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Philippines Looks to Geothermal Power to Address Energy Deficit

Philippines Looks to Geothermal Power to Address Energy Deficit
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The Philippines is one of the world’s leading producers of geothermal energy. Located atop the Pacific Ocean’s so-called Ring of Fire, the country has used volcanic heat to produce electricity for decades. Now there is a new project underway to use this renewable resource to power an entire island.

Montelago village lies on the edge of Mindoro’s Lake Naujan. It is connected to the island’s power grid, but just barely.

Community leader, Felix Gida says stable electricity is a problem here.

“This is a remote village. We have power lines coming here, but if there is a storm, the power goes out. Blackouts are common here,” he said.

For Montelago’s 1,900 residents, the solution to their energy needs could literally be right below them.

In the surrounding volcano-formed hills, engineers are in the early stages of harnessing Mindoro’s underground heat.

Fidel Correa, of the firm Emerging Power, said a test well will show how much energy can be produced here.

“We were shooting for 40-megawatts to supply the whole of Mindoro island with electricity from geothermal power,” said Correa.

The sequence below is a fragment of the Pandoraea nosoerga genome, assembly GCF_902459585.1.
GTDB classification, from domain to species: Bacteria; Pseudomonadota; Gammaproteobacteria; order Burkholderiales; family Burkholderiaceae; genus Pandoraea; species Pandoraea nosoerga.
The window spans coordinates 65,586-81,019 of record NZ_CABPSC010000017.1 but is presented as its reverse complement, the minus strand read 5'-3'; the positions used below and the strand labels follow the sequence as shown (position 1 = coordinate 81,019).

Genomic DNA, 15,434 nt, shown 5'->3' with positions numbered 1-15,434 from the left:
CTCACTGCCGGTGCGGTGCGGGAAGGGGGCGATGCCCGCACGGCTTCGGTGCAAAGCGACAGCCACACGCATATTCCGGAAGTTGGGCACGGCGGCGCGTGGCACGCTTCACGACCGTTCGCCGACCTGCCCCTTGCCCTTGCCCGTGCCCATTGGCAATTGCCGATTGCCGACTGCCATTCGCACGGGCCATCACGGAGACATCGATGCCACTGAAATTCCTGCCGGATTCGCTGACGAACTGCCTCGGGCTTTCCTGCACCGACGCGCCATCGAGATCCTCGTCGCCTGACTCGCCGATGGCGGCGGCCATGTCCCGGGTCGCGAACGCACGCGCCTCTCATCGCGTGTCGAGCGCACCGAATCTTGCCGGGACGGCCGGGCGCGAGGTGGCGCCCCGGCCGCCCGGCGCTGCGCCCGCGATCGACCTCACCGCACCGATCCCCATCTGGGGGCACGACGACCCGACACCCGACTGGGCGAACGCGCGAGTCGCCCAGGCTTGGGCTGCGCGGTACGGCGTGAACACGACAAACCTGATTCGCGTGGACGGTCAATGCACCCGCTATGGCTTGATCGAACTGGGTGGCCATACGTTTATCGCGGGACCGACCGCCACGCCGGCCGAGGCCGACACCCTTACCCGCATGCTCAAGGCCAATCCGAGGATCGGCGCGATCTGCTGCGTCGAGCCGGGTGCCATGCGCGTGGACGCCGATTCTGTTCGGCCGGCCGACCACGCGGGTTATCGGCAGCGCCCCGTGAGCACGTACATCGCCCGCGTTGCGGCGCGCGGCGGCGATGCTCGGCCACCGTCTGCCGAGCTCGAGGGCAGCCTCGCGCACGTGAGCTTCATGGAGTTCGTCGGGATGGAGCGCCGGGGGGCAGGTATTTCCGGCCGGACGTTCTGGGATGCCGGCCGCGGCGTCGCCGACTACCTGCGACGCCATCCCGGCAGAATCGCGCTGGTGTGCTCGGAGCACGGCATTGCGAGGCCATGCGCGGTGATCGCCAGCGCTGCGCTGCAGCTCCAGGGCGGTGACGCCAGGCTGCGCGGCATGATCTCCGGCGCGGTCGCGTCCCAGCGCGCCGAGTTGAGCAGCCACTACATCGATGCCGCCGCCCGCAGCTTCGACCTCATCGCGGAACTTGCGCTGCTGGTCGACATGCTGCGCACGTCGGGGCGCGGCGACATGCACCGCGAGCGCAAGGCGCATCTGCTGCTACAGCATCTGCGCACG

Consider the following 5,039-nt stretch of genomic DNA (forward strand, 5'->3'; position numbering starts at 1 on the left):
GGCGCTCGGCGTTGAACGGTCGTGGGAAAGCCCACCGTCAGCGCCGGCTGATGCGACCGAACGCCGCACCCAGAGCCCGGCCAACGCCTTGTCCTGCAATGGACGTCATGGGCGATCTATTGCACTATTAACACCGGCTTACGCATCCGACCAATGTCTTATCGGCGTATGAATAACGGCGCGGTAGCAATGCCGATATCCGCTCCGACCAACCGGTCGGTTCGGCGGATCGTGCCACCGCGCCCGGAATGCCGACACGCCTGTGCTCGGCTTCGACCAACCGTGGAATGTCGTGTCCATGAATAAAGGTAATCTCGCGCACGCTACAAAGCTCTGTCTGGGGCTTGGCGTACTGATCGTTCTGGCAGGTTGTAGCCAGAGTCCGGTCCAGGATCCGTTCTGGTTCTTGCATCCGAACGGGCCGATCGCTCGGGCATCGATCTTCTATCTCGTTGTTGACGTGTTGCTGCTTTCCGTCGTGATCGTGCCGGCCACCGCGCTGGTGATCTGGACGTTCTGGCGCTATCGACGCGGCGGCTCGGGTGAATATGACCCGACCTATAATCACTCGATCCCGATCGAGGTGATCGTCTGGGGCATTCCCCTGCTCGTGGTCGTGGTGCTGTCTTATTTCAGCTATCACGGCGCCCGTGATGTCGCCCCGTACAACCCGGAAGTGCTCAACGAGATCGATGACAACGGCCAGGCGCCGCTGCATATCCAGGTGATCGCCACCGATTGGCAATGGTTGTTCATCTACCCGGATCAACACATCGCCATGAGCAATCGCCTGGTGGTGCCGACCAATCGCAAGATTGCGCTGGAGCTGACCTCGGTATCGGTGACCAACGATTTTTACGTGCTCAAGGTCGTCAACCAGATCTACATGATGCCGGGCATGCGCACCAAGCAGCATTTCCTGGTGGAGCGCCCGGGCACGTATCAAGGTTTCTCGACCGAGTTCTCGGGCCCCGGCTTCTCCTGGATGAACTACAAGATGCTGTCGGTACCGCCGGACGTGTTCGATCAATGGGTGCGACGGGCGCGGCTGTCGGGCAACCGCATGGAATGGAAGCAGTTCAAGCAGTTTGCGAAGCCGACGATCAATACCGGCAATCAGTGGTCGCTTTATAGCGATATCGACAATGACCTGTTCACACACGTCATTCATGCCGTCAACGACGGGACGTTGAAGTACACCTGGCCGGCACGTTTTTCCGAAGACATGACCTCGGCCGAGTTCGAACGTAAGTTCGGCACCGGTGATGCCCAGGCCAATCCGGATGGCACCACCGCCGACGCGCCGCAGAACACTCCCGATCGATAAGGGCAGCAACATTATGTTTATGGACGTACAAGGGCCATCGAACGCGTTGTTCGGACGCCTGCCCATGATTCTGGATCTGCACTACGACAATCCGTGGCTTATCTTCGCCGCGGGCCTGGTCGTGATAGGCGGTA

Emerging Power thinks geothermal energy could cut the cost of electricity by half for Mindoro’s residents.

In Manila and many other parts of the Philippines, an increasing number of brownouts and blackouts are expected during the upcoming hottest months -- symptoms of an energy crunch that continues amid a fast-growing economy.

Analysts like Benjamin Diokno at the University of the Philippines’ School of Economics say that is because new energy infrastructure has been neglected.

“We need to build 600-megawatts every year for the next 15 years to meet our energy requirements,” said Diokno.

Diokno said more geothermal investment can provide the Philippines and other countries above active volcanic zones with a cleaner and longer lasting energy source.

Correa said that at least for Mindoro, they still have a ways to go.

“We would want to know what the temperatures would be at 1000, 1200 meters level. That would give us an idea of how much power we could get,” he said.

And at the well Correa is talking about, that is several hundred more meters below.